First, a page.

• dudmont
    The next thing recommended will be to remove our CPUs, then remove the hammer from our tool boxes, and proceed to go to town on the die of our CPUs. I think I'll stick with the law of nature here. There's safety in the herd. Better to be one of 2 billion.
    Reply
  • t.s.wiacek
    I wonder if this could possibly be convincing companies to choose AMD Epyc. Recently Dropbox decided to use Epyc processors.
    I doubt anyone would answer this question directly, but why not ask someone anonymously? It could be interesting.
    Reply
  • techy1966
    This sounds like the stupidest thing I have ever heard today disable hyper threading. Where do these guys come up with this stuff? Sorry but my hyper threading is staying on I am not about to turn my i7 into an i5 because someone is yelling the sky is falling the sky is falling.
    Reply
  • The Paladin
    " its am AMD plot!" so it is the hyperthreading, an INTEL only code, yep its an AMD Plot I am sure of it.

    * surgeon general warning : Frenchman with sarcasm syndrome, all information posted above is designed for comedy, do not get panties in a twist over it"*
    Reply
  • hanshenrik123
    little of value was lost. it's already a hazard to fps.
    Reply
  • kingsol767
    In defense of Intel, these flaws are the result of people chipping at the architecture for years. The level of risk and to who should be made clearer.

    On the other hand, the lack of true competition breeds complacency. Intel and Apple are in the same boat. The marketing teams have taken over. This leaves breeds weakness in the actual products.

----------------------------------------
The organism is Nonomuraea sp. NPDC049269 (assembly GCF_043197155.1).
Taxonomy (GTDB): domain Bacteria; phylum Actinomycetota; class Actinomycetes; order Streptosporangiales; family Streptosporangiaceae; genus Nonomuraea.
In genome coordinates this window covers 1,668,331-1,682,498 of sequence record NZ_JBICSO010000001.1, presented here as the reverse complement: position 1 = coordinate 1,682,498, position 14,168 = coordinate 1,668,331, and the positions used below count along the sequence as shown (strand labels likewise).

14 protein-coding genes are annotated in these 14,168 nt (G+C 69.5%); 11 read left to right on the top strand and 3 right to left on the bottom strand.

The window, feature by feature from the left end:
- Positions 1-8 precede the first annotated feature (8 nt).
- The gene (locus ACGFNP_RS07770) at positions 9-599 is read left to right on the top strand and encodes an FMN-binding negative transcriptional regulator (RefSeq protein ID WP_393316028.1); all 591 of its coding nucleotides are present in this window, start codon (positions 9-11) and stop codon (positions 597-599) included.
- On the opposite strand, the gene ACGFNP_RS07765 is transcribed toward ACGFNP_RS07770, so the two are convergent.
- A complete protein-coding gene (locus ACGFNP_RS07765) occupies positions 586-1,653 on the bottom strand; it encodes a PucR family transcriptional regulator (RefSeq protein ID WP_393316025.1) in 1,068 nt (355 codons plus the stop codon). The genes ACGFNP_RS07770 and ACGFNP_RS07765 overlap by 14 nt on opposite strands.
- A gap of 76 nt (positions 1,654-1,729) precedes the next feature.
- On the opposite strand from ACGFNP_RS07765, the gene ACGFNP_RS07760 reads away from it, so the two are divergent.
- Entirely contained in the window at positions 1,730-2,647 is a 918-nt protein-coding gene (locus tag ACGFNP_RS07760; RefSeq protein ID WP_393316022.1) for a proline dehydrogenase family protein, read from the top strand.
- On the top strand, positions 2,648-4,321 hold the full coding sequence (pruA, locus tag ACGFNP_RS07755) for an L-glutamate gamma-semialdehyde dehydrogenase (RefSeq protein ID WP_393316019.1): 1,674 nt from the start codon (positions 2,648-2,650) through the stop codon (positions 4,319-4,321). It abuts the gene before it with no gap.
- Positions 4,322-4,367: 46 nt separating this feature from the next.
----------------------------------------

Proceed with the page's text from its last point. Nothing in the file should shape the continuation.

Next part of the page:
Reply
  • JamesSneed
    21261736 said:
    This sounds like the stupidest thing I have ever heard today disable hyper threading. Where do these guys come up with this stuff? Sorry but my hyper threading is staying on I am not about to turn my i7 into an i5 because someone is yelling the sky is falling the sky is falling.

    None of it matters unless you are running a datacenter.
    Reply
  • JamesSneed
    21261930 said:
    In defense of Intel, these flaws are the result of people chipping at the architecture for years. The level of risk and to who should be made clearer.

    On the other hand, the lack of true competition breeds complacency. Intel and Apple are in the same boat. The marketing teams have taken over. This leaves breeds weakness in the actual products.

    Also this architecture has went mostly unchanged for longer than I believe any Intel architecture has in the past. If only they were on IceLake already, it would take researchers a lot of time to work out new hacks for it. Its a price you pay for stagnating due to lack of competition.
    Reply
  • jimmysmitty
    21261628 said:
    The next thing recommended will be to remove our CPUs, then remove the hammer from our tool boxes, and proceed to go to town on the die of our CPUs. I think I'll stick with the law of nature here. There's safety in the herd. Better to be one of 2 billion.

    The most secure computer is an unplugged computer.

    21261717 said:
    I wonder if this could possibly be convincing companies to choose AMD Epyc. Recently Dropbox decided to use Epyc processors.
    I doubt anyone would answer this question directly, but why not ask someone anonymously? It could be interesting.

    Epyc has SMT and while Intel has a slightly different implementation it is not unlikely that even AMD CPUs will also have similar flaws in them. Intel is getting more spotlight since they still own the lions share of the processor market. The more that AMD gets the more likely we are to find flaws of their own.

    The problem is that people are freaking out way too much over some of them.
    Reply
  • dudmont
    21262053 said:

    The most secure computer is an unplugged computer.

    Indeed! :) I suspect the NSA could still make a game effort of it though!
    ;)
    Reply